October 16, 2011

Deirdre Fleming: Moose-gut studies help determine population's health

By Deirdre Fleming dfleming@pressherald.com
Staff Writer

This fall, Maine wildlife biologists want the guts.

For the second year, state biologists will be collecting cow moose gut piles -- as many as they can get from the 750 hunters who have cow-only permits in northern Maine. The study is a new effort to determine the health of Maine's moose population. And if it's found to be very healthy, it could mean an increase in moose permits.

"The moose permits have been very conservative," said Maine moose biologist Lee Kantar. "We have other measures that allow us to manage the moose population. But we have been the only Northeast state that has not collected cow moose reproductive organs annually and routinely."

Maine used to collect cow reproductive organs from hunter-tagged moose back when the moose season was held at different times in northern Maine.

From 1980 to 1989, biologists collected samples and the valuable data that came with them. But the Legislature changed the dates of the moose hunt, and in northern Maine, where cow permits are given out, the hunt was not late enough to gather the reproductive data because the moose were not yet breeding at the time of the hunt.

For the cow ovaries to show how many calves the cow is able to carry, or its ovulation rate, the moose have to be breeding.

The study was reintroduced in northern Maine last year, when the hunt was pushed back in those districts with cow permits.

Now Maine's moose biologists have a great chance to determine whether Maine's northern moose population is at a healthy size for the habitat available or if there is an opportunity to harvest more moose.

A similar study has been done with great success in Vermont, where biologists have collected cow reproductive organs from hunters since 1993.

The study helped biologists determine that the moose population had grown to well beyond the carrying capacity for the habitat in Vermont's Northeast Kingdom, said Vermont moose biologist Cedric Alexander.

"The literature through the last 50 years of wildlife management shows moose ovulation-rate studies are one of the best indicators as to whether moose are at the carrying capacity, below it or above it," said Alexander in St. Johnsbury, Vt.

The study shows the rate at which cows are ovulating. If they are in robust health, the reproductive organs collected will show an ovulation rate of 1.4 (meaning the moose has the potential to bear one to two calves), Alexander said. But as the study in Vermont showed, if there are too many moose on the landscape and trees are getting over-browsed and food is scarce, the reproductive rate in cows can drop to less than one calf per adult cow.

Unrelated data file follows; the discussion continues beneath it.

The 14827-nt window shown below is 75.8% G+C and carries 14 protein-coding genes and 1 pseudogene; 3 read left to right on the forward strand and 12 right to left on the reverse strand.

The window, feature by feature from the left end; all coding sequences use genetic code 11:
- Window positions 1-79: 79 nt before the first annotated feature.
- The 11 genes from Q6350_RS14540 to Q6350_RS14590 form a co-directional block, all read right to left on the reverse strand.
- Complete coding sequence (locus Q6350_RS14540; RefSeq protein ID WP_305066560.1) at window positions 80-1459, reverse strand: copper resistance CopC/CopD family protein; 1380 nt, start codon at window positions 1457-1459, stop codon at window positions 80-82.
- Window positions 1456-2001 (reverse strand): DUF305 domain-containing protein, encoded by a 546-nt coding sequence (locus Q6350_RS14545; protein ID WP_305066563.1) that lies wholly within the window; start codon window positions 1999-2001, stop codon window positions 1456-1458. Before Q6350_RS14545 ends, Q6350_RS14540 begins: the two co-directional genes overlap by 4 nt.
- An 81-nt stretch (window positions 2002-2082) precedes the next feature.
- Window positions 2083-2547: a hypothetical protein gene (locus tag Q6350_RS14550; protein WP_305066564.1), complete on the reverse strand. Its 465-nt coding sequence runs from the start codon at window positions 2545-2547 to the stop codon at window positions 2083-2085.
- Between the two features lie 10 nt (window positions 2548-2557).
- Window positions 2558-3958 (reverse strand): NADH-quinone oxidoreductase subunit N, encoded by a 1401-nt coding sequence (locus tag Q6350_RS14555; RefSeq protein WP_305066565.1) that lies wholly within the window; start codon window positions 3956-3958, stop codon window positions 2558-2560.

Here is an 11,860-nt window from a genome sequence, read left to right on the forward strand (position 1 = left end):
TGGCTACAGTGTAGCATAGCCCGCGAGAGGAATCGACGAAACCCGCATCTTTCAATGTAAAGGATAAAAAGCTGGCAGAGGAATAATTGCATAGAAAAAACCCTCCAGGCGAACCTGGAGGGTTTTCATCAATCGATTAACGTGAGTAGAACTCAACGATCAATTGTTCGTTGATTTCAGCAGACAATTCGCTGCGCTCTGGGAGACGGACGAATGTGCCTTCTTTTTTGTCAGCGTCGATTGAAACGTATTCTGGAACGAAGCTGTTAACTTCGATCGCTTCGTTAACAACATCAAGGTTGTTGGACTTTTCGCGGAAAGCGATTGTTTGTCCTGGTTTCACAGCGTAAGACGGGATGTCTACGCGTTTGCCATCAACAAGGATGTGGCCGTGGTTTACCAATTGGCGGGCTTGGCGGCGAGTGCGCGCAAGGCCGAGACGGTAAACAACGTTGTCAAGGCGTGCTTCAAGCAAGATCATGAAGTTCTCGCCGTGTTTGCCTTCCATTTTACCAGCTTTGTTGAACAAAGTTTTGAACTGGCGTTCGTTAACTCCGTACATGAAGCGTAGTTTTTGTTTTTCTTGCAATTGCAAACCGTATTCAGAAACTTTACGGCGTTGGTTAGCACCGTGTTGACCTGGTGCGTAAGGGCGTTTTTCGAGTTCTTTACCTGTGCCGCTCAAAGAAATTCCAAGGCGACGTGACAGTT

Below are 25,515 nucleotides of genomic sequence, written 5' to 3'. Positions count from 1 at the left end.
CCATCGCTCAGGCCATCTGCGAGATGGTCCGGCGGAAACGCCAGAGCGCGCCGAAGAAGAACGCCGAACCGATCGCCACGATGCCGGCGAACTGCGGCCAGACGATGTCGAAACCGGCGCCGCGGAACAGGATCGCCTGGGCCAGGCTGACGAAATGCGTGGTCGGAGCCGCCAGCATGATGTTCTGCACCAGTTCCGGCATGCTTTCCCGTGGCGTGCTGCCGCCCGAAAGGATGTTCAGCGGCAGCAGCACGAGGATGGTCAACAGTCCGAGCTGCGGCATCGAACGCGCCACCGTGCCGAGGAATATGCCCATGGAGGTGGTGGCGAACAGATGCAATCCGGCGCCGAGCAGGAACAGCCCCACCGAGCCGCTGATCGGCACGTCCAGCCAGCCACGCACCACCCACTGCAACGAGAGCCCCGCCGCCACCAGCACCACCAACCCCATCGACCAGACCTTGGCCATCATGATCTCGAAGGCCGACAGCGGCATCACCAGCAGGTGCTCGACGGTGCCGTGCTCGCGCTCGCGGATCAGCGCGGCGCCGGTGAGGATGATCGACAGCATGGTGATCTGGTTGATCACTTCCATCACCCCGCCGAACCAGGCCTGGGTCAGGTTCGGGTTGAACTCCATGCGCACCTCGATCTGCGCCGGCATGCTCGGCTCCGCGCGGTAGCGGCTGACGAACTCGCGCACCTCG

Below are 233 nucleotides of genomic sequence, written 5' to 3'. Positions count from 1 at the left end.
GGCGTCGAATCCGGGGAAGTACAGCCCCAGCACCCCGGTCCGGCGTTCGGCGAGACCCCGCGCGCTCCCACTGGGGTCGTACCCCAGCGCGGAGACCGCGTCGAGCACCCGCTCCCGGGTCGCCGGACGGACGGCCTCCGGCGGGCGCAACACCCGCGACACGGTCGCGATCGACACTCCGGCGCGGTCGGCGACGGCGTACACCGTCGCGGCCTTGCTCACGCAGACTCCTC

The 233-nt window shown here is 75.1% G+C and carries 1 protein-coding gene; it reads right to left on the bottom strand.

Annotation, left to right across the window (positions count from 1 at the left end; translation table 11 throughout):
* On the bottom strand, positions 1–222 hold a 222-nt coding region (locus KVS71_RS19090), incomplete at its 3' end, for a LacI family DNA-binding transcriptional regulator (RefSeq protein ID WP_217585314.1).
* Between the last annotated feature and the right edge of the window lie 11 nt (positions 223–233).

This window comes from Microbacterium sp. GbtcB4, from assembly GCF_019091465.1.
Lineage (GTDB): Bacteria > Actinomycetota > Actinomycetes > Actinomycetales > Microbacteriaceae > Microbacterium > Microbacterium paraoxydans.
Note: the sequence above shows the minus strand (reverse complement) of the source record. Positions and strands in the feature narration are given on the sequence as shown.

When the study started in Vermont, moose had an average ovulation rate of 1.4 calves for a prime breeding age cow. That's a healthy ovulation rate, Alexander said, with half the cows giving birth to twin calves.

But as the moose population began growing in northeast Vermont, many signs pointed to there being too many moose for the habitat.

Yearling moose tagged by hunters had dropped in size, from an average weigh of 469 pounds to 418 pounds in 2009. And the ovulation rate shown through the reproductive organs, or gut piles, had dropped from 1.4 to 0.86 in 2009.

"That is one of the lowest ovulation rates recorded in 15 to 20 such studies in North America," Alexander said.

So the Vermont Fish & Wildlife Department bumped up permits to 1,200 two years ago and saw immediate results: Ovulation rates in hunter-killed cows increased to 1.13 in 2010.

And yearling moose weights jumped back up to an average of 435 pounds last year.

"It's amazing how many moose we had out there," Alexander said.

The information gathered through the gut piles was key in knowing how crowded moose were in the Northeast Kingdom. And the long-standing study now has plenty of participation by hunters, Alexander said.

In Maine, Kantar is hoping for the same.

"The bottom line is moose belong to the people of Maine up until it gets that green (tagging station) plastic seal, then it is the possession of the hunter. The collection of the data benefits all the people in the state of Maine," Kantar said.

Staff Writer Deirdre Fleming can be contacted at 791-6452 or at: dfleming@pressherald.com

Twitter: Flemingpph

 

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